What’s the method in Trump’s madness?

Roundup
tags: election 2016, Trump



E.J. Dionne writes about politics in a twice-weekly column and on the PostPartisan blog. He is a senior fellow in Governance Studies at the Brookings Institution, a government professor at Georgetown University and a commentator on politics for National Public Radio, ABC’s “This Week” and MSNBC. He is the author of “Why the Right Went Wrong."  Follow @EJDionne

... At a meeting with industry leaders Monday, he sounded like a standard-issue conservative Republican on steroids, insisting that “we are going to be cutting taxes massively” and promising to cut regulations by 75 percent or “maybe more.”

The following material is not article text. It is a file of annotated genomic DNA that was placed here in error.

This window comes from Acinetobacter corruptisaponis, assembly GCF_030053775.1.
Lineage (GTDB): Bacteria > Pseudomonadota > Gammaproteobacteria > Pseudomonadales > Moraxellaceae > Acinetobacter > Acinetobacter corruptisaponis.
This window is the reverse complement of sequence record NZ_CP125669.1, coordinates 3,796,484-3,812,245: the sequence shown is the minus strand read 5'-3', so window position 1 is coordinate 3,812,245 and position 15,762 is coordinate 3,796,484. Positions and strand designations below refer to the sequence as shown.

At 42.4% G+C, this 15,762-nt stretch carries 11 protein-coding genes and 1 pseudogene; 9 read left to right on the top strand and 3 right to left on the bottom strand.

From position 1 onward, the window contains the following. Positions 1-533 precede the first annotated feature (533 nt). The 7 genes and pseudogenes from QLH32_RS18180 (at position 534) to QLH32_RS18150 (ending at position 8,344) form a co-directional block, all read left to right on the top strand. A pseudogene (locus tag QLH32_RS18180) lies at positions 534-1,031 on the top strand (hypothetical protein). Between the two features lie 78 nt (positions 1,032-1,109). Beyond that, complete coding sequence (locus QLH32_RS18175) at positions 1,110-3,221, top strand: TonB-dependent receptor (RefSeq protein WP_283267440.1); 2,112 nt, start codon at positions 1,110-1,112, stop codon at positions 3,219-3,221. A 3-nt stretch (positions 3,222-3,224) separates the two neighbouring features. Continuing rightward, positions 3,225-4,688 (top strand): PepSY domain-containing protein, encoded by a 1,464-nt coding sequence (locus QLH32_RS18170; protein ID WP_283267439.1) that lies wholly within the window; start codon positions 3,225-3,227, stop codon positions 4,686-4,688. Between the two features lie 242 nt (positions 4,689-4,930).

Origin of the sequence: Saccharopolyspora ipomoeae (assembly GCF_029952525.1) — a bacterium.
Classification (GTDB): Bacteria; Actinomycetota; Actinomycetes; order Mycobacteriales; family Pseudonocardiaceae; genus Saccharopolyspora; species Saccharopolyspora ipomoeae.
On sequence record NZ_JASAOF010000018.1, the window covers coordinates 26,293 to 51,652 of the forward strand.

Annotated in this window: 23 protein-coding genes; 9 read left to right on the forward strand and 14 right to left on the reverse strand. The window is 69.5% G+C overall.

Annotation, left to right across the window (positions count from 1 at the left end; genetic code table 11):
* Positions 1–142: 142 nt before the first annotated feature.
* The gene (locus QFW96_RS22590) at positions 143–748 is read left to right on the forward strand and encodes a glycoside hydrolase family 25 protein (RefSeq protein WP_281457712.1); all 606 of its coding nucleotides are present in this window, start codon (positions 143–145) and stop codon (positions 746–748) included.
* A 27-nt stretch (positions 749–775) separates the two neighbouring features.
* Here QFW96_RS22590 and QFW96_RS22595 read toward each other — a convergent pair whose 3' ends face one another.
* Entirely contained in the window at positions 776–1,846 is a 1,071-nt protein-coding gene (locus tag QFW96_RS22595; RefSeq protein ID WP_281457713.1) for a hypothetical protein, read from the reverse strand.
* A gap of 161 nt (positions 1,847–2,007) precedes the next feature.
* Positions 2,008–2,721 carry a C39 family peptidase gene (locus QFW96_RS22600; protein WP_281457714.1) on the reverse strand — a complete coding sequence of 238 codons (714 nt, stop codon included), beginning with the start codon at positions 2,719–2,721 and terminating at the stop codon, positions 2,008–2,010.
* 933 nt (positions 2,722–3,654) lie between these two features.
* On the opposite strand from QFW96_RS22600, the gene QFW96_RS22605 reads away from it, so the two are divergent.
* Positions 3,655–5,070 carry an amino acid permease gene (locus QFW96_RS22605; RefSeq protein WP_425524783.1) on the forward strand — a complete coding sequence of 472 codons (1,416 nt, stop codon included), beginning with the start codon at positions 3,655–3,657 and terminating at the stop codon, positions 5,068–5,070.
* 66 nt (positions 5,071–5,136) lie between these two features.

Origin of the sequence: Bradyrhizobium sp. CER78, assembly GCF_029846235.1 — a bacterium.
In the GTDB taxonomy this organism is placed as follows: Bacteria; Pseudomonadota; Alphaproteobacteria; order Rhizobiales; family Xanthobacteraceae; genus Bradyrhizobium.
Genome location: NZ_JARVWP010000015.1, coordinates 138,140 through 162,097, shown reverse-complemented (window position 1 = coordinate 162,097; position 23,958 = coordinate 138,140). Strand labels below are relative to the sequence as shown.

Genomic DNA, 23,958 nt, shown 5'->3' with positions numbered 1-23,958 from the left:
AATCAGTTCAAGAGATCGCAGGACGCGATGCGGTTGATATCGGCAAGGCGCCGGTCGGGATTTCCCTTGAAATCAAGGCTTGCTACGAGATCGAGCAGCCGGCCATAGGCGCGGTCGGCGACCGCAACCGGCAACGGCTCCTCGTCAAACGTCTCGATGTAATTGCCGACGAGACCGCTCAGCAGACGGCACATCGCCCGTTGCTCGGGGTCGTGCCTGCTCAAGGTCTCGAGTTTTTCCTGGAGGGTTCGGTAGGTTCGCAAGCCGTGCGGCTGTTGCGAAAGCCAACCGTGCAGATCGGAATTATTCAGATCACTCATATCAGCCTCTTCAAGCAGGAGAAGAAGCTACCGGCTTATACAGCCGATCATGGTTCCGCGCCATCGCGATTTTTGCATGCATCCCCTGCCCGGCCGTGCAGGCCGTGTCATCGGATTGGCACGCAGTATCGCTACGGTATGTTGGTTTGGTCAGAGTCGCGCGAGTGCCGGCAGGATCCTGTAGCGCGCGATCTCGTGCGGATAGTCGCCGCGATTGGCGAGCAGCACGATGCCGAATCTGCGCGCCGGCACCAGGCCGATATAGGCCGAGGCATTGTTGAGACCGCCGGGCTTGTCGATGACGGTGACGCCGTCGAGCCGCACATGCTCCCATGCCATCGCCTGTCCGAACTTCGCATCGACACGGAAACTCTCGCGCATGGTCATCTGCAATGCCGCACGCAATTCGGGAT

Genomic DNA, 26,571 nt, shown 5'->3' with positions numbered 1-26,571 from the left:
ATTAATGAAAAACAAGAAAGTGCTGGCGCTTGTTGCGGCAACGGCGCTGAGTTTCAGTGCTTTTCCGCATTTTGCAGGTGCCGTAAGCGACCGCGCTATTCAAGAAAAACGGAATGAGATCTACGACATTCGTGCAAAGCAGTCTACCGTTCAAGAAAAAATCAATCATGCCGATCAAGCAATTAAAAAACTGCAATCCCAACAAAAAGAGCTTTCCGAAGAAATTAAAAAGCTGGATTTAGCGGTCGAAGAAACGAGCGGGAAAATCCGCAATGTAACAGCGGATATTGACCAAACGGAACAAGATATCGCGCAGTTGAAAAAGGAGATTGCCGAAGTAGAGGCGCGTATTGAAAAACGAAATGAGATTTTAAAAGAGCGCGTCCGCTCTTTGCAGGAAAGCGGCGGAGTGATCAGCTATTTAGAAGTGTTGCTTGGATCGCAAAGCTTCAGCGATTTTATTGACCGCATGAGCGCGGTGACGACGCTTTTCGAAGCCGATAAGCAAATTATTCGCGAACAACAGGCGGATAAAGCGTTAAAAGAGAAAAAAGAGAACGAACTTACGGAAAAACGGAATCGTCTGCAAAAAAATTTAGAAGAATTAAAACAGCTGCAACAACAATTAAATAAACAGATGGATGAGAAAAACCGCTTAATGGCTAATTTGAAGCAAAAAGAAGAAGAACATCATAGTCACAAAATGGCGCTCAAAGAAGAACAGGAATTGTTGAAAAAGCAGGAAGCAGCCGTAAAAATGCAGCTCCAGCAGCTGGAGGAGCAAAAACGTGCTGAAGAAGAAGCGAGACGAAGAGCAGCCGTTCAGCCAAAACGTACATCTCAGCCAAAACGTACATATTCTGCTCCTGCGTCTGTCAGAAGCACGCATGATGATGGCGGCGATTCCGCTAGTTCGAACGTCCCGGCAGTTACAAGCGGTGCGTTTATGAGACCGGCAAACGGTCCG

Yet he also said he would impose a “very major” border tax to discourage companies from moving jobs outside the United States.

In principle, it’s possible that Trump is returning to the days of William McKinley and Calvin Coolidge. From the 1890s to the Great Depression, Republican presidents pursued policies that were simultaneously pro-business and protectionist.

McKinley won votes from industrial workers in his reelection campaign of 1900 by arguing that he had delivered “The Full Dinner Pail.” Trump could be following McKinley’s lead, as Coolidge did. “Cheap goods,” Silent Cal said, “meant cheap men.”

But it’s also possible that he will offer mostly words on one side of this equation and a lot of benefits on the other. Given the proclivities of the Republican Congress, his agenda on taxes and regulation is far more likely to sail through Washington than are his plans for moving jobs home. And so far, his announcements about jobs “kept” in the United States under his pressure have been largely symbolic, involving relatively small numbers in an economy where 152 million people are working. ...




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